The pound briefly spiked through US$1.34 versus the US dollar on Thursday following impressive UK retail sales data. However, sterling was unable to maintain its strength, even against a broadly weaker dollar and headed towards the close at US$1.3385.
|What do these figures mean?
When measuring the value of a pair of currencies, one set equals 1 unit and the other shows the current equivalent. As the market moves, the amount will vary from minute to minute.
For example, it could be written: 1 GBP = 1.28934 USD
Here, £1 is equivalent to approximately $1.29. This specifically measures the pound’s worth against the dollar. If the US dollar amount increases in this pairing, it’s positive for the pound.
Or, if you were looking at it the other way around: 1 USD = 0.77786 GBP
In this example, $1 is equivalent to approximately £0.78. This measures the US dollar’s worth versus the British pound. If the sterling number gets larger, it’s good news for the dollar.
The pound jumped higher versus the dollar as investors cheered strong UK retail sales. After weeks of softer than forecast data, stronger retail sales numbers lifted the pound, which had been languishing at 5-month lows versus the dollar. Retail sales rebounded sharply, increasing 1.6% month on month, smashing analysts’ expectations of a 0.5% increase and a solid recovery from March’s 0.5% decline in sales. Whilst the unseasonably harsh weather in February and March kept shoppers away from the high street, the warmer weather in April had the reverse effect.
|Why does strong economic data boost a country’s currency?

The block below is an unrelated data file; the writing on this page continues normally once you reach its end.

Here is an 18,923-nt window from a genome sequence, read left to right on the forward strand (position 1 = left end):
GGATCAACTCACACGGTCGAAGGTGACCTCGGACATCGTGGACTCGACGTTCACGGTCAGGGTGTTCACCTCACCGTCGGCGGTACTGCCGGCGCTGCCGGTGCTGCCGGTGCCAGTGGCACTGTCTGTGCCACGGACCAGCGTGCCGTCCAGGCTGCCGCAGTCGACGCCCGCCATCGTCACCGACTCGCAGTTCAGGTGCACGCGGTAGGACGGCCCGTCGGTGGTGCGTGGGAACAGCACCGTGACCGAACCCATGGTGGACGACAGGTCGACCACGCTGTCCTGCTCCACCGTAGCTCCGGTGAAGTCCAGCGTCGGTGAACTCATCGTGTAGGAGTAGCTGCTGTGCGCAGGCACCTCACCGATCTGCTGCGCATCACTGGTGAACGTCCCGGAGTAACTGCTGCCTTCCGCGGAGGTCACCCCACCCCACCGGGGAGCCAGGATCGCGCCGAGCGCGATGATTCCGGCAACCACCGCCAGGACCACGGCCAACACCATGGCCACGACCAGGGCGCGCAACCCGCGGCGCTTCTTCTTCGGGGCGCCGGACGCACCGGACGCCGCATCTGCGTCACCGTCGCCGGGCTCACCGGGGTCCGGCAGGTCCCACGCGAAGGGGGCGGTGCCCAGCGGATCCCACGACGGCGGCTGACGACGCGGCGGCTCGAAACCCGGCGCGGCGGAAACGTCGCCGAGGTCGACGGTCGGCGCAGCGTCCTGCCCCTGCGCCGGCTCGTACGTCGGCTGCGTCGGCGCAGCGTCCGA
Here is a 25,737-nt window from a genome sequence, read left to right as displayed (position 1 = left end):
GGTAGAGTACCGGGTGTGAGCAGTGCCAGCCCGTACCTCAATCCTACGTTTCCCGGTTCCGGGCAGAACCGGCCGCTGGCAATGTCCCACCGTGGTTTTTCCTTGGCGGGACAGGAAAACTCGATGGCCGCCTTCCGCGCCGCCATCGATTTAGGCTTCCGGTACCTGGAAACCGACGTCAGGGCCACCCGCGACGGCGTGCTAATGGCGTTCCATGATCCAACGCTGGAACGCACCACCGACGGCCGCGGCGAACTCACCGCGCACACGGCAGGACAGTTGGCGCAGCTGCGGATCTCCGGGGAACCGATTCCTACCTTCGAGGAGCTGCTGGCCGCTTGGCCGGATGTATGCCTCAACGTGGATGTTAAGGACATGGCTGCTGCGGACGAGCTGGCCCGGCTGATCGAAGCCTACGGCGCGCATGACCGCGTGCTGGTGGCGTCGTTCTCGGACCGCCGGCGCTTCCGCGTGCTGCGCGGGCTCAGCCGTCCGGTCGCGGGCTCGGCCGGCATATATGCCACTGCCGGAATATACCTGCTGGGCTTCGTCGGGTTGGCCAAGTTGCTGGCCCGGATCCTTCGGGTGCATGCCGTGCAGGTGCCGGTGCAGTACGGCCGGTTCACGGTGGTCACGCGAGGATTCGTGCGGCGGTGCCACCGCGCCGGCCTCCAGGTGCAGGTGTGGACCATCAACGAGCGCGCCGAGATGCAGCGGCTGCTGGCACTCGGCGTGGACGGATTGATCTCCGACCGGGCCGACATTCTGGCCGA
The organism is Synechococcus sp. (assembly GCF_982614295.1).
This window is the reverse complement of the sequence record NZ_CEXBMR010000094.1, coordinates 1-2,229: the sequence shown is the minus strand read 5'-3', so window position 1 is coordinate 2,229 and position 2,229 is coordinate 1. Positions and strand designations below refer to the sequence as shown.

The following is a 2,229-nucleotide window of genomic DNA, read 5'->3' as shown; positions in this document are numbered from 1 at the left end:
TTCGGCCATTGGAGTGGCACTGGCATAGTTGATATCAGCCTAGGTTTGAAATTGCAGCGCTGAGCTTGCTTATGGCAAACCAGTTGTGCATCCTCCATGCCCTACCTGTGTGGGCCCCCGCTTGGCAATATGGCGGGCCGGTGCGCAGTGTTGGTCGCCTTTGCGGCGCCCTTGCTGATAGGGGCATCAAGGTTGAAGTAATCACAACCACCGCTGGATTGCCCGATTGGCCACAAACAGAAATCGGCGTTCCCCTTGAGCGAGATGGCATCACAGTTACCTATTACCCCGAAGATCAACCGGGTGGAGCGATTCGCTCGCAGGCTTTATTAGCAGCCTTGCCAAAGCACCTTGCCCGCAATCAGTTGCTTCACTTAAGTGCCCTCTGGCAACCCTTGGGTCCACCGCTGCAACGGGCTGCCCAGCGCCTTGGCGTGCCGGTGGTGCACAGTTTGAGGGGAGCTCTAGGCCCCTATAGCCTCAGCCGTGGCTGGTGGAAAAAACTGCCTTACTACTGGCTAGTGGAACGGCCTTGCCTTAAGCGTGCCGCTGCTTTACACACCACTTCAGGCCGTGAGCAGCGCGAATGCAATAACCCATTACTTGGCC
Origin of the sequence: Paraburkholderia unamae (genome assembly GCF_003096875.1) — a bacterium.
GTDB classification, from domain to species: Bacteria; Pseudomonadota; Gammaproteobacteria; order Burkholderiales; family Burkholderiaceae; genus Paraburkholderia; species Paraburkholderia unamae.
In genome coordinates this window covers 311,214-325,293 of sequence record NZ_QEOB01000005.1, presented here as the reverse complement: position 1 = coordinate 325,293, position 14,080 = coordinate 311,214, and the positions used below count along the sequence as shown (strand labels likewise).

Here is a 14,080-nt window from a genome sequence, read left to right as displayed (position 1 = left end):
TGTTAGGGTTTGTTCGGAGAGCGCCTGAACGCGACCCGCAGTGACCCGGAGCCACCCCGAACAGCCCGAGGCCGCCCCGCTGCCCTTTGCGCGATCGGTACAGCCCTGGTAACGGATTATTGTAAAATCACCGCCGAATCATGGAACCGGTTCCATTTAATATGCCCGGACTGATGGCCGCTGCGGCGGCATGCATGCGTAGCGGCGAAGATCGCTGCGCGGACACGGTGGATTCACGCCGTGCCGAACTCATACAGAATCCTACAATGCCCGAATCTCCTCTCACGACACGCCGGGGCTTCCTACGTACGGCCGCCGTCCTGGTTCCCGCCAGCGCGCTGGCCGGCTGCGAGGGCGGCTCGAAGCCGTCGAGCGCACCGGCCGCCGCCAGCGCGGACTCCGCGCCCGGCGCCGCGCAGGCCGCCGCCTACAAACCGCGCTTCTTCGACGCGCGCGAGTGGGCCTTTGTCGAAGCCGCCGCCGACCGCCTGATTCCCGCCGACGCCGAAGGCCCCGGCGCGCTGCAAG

|Solid economic indicators point to a strong economy. Strong economies have strong currencies because institutions look to invest in countries where growth prospects are high. These institutions require local currency to invest in the country, thus increasing demand and pushing up the money’s worth. So, when a country or region has good economic news, the value of the currency tends to rise.
As wage growth is now outpacing inflation, consumers will slowly start to feel the pressure on their purses ease. Gradually this should translate into stronger retail sales. Strong retail sales figures tend to indicate that inflation will pick up later down the line. As higher inflation often results in an interest rate rise, retail sales tend to be a closely watched reading.
Today investors will look towards UK Gross Domestic Product (GDP) data for further clue as to the health of the UK economy. Analysts are predicting that the economy will have grown a sluggish 1.2% on an annual basis in the first quarter. A weaker reading could send the pound lower.
The dollar was broadly out of favour in the previous session, albeit more in favour that the pound. Geopolitical tensions kept investors away from the dollar. Firstly, Trump has issued an investigation into the US automobile industry, a threat for more trade tariffs, in the same way Trump did with the Steel and Aluminium industry. This level of protectionism could be damaging to the US economy and world trade. As a result, the dollar weakened.
Also weighing on the dollar was President Trump’s cancellation of the Summit with North Korea’s leader Kim Jong Un. This came just hours after Kim Jong Un announced the destruction of North Korea’s nuclear testing site, in a move which will surely infuriate the North Korean leader. Investors’ immediate reaction was to sell out of the dollar.
This article was initially published on TransferWise.com from the same author. The content at Currency Live is the sole opinion of the authors and in no way reflects the views of TransferWise Inc.